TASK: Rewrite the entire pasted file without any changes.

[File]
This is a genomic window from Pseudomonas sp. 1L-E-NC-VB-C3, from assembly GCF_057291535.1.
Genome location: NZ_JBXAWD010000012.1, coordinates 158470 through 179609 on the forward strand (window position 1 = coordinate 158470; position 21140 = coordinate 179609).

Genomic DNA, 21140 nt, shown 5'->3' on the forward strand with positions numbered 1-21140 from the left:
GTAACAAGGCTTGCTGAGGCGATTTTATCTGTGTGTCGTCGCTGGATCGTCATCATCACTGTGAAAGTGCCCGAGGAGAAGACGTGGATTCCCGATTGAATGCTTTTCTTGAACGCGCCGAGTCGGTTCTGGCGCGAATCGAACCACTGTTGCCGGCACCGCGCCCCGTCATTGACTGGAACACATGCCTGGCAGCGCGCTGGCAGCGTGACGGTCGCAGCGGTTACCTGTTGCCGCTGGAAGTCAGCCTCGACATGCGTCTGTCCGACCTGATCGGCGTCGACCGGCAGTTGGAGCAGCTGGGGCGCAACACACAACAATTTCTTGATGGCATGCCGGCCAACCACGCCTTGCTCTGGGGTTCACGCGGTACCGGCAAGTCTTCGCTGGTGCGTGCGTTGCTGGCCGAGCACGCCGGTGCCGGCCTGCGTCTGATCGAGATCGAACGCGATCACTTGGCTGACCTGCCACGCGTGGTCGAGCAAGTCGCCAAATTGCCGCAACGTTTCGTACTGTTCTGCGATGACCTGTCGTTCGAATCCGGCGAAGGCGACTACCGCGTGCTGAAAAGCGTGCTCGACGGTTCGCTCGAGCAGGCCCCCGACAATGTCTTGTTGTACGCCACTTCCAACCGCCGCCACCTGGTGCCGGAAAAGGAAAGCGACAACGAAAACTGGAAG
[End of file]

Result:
This is a genomic window from Pseudomonas sp. 1L-E-NC-VB-C3, from assembly GCF_057291535.1.
Genome location: NZ_JBXAWD010000012.1, coordinates 158470 through 179609 on the forward strand (window position 1 = coordinate 158470; position 21140 = coordinate 179609).

Genomic DNA, 21140 nt, shown 5'->3' on the forward strand with positions numbered 1-21140 from the left:
GTAACAAGGCTTGCTGAGGCGATTTTATCTGTGTGTCGTCGCTGGATCGTCATCATCACTGTGAAAGTGCCCGAGGAGAAGACGTGGATTCCCGATTGAATGCTTTTCTTGAACGCGCCGAGTCGGTTCTGGCGCGAATCGAACCACTGTTGCCGGCACCGCGCCCCGTCATTGACTGGAACACATGCCTGGCAGCGCGCTGGCAGCGTGACGGTCGCAGCGGTTACCTGTTGCCGCTGGAAGTCAGCCTCGACATGCGTCTGTCCGACCTGATCGGCGTCGACCGGCAGTTGGAGCAGCTGGGGCGCAACACACAACAATTTCTTGATGGCATGCCGGCCAACCACGCCTTGCTCTGGGGTTCACGCGGTACCGGCAAGTCTTCGCTGGTGCGTGCGTTGCTGGCCGAGCACGCCGGTGCCGGCCTGCGTCTGATCGAGATCGAACGCGATCACTTGGCTGACCTGCCACGCGTGGTCGAGCAAGTCGCCAAATTGCCGCAACGTTTCGTACTGTTCTGCGATGACCTGTCGTTCGAATCCGGCGAAGGCGACTACCGCGTGCTGAAAAGCGTGCTCGACGGTTCGCTCGAGCAGGCCCCCGACAATGTCTTGTTGTACGCCACTTCCAACCGCCGCCACCTGGTGCCGGAAAAGGAAAGCGACAACGAAAACTGGAAG